Kicking off National Pollinator Week and the beginning of the summer solstice, the Open Space Visitor Center hosted the Burque Bee City and Pollination Celebration on Sunday.

Cities across the globe are celebrating National Pollinator Week by teaching the public about the benefits of pollinators – and why we can not live without them.

“Every insect, intrinsically every living creature has a job to do here and if we continue to disturb the balance of nature, we’re going to pay, and we are paying,” said Lu Lu Sage, local bee lover.



Sage, who has spent nine years building homes for bees and other pollinators, demonstrated at Saturday’s event how to build a suitable “bee house” – something most people do not recognize as a necessity.

Sage builds homes for bees using wood, bamboo, and other “pithy” materials. Using a thin and very sharp drill bit, she drills holes about two-thirds of the way through a rectangular piece of wood to create a brood chamber for female bees to lay their eggs and store their pollen and nectar.

New Mexico is host to honey bees and over 11,000 different species of native bees. Honey bees are more commonly known and what people traditionally recognize as “bumble bees.”

Native bees – for which Sage constructs homes – are solitary and do not live in hives. The bees burrow in the ground, find abandoned beetle tunnels or live in homes similar to the one Sage constructs.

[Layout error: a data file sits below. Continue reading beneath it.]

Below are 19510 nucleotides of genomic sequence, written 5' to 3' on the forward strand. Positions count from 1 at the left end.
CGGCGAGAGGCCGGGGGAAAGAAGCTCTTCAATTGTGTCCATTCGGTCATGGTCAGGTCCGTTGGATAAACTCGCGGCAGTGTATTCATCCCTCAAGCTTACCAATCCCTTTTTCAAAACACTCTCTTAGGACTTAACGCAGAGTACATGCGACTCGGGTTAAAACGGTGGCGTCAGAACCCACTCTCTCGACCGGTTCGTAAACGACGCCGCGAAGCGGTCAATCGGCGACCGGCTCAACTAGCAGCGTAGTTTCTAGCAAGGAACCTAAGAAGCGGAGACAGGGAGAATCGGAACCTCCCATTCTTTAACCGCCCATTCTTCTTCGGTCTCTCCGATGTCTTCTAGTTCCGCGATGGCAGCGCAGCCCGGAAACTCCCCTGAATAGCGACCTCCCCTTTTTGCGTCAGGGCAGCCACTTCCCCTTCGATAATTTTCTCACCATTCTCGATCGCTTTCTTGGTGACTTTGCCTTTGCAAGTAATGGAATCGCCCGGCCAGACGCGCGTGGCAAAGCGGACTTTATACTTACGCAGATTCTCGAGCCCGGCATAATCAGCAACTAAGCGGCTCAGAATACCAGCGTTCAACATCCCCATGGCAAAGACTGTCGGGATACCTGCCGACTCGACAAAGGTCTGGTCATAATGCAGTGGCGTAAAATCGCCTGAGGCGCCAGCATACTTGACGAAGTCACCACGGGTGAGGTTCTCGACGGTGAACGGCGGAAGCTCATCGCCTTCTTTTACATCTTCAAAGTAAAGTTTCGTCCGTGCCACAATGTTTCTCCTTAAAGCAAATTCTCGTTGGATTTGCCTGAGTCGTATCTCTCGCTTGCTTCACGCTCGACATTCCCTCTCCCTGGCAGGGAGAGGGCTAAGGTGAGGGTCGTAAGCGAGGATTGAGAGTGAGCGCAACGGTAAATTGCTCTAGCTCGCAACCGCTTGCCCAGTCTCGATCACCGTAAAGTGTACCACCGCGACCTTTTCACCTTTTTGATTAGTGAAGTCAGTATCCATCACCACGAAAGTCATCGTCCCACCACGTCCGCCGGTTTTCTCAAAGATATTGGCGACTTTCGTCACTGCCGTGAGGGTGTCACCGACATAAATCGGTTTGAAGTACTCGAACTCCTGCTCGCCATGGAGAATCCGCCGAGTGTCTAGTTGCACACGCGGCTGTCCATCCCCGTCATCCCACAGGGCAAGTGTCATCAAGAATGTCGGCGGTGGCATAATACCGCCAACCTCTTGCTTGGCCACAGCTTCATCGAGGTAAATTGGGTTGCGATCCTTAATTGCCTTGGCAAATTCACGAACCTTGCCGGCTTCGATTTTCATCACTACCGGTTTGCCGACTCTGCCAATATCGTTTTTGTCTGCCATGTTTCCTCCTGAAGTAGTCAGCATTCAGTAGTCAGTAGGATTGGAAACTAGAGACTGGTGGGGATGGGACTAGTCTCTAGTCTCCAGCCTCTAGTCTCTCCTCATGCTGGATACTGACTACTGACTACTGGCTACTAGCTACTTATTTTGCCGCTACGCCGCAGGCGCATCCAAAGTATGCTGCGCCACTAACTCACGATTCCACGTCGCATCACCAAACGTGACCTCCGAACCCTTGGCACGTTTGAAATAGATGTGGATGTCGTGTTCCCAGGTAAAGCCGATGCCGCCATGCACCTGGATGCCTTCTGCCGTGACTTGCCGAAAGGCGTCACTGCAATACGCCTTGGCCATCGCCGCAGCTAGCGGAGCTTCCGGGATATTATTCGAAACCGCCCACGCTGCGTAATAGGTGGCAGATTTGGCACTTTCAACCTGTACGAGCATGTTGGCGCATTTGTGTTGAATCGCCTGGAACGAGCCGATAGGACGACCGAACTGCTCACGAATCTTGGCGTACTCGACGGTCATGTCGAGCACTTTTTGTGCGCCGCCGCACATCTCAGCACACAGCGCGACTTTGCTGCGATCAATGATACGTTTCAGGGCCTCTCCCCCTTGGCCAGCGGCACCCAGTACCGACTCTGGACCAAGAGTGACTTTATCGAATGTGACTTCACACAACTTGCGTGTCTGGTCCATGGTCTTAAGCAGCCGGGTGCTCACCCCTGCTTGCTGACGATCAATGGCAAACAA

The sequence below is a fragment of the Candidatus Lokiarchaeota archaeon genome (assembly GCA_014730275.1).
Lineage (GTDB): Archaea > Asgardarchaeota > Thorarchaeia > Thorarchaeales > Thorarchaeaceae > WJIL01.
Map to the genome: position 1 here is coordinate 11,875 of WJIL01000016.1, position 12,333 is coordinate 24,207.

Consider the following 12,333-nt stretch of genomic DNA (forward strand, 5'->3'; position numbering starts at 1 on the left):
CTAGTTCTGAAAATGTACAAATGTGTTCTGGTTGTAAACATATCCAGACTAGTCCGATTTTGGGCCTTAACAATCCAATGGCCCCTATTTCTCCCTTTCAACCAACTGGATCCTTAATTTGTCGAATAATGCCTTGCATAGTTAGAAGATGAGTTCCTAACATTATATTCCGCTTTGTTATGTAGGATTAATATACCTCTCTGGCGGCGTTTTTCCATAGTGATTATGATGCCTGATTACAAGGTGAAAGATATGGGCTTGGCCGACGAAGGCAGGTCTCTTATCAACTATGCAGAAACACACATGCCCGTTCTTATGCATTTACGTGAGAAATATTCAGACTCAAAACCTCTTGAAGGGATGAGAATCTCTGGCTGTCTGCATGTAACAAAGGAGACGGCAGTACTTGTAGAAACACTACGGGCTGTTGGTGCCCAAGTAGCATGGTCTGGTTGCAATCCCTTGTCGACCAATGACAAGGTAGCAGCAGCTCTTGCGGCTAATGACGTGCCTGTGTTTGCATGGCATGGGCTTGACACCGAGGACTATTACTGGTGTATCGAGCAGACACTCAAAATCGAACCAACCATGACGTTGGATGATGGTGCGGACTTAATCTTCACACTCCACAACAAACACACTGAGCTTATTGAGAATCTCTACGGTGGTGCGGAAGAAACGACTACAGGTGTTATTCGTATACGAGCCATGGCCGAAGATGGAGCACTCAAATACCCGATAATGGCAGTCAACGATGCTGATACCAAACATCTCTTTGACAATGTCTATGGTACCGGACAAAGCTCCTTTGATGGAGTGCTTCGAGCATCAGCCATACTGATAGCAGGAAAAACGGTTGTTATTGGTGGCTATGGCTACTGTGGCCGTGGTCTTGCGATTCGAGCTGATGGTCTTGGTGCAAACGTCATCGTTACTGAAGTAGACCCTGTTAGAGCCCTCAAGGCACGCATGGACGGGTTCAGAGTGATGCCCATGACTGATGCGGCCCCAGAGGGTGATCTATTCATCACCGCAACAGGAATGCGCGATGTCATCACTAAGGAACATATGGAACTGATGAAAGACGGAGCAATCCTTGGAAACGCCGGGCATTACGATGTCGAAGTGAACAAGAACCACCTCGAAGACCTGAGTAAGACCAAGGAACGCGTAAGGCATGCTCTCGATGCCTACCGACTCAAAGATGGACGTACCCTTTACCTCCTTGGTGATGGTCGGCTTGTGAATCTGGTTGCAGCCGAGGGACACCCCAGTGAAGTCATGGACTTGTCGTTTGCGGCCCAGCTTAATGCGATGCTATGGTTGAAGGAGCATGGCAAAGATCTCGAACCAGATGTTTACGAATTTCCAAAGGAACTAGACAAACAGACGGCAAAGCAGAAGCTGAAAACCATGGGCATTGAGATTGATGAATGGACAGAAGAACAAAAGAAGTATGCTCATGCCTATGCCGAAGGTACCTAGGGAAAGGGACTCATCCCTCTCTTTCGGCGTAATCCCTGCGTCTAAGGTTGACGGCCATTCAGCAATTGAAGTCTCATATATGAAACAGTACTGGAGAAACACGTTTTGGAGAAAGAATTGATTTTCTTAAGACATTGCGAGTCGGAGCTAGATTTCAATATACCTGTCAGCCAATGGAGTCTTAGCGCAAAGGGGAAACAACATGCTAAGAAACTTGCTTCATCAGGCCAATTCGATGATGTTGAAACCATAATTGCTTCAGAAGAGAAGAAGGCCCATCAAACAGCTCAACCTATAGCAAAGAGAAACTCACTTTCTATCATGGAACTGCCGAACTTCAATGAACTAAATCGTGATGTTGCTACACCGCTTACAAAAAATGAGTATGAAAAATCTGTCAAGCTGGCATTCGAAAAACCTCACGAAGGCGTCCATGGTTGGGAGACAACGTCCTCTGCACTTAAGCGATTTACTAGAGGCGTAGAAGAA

Across town, the City of Albuquerque Open Space sponsored a local artist who was building a “bee hotel,” which Sage calls “problematic.”

“These are solitary bees,” she said. “You don’t want to congregate tons of bees. Parasites come, disease comes, they spread viruses, they spread disease.”

“I am a realist and a little bit of a pessimist,” she said. “I feel like in certain pockets bees will be okay. There are three factors, climate change because plants are blooming sooner and the bees have to try to catch up, the birds have to try to catch up, everybody has to try to catch up. So climate change is a big thing.”

Pesticides and habitat destruction also have detrimental effects on the pollinator population.

The Open Space, which is home to many native flowers and bees in an effort to preserve their habitat, also saw a number of local honey vendors, storytellers and volunteers.

“There are people all over the Earth who are doing this,” said Regina Ress, who was telling stories about the creatures of the world as a part of a program called Stories to Change the World.

The event was organized by volunteers, one of which was Joelle Collier, who hoped the event was educational and encouraging.

“What we are trying to do is spread the word and get people to...build their own gardens to draw in the pollinators,” Collier said. “...All over this country, in fact all over the world, we are losing pollinators, that is we are losing important insects and birds that help to spread pollen so that our crops can grow. If they go away we lose food, we starve, so we really really need them.”

Celia Raney is the news editor for the Daily Lobo. She can be contacted at news@dailylobo.com or on Twitter @Celia_Raney.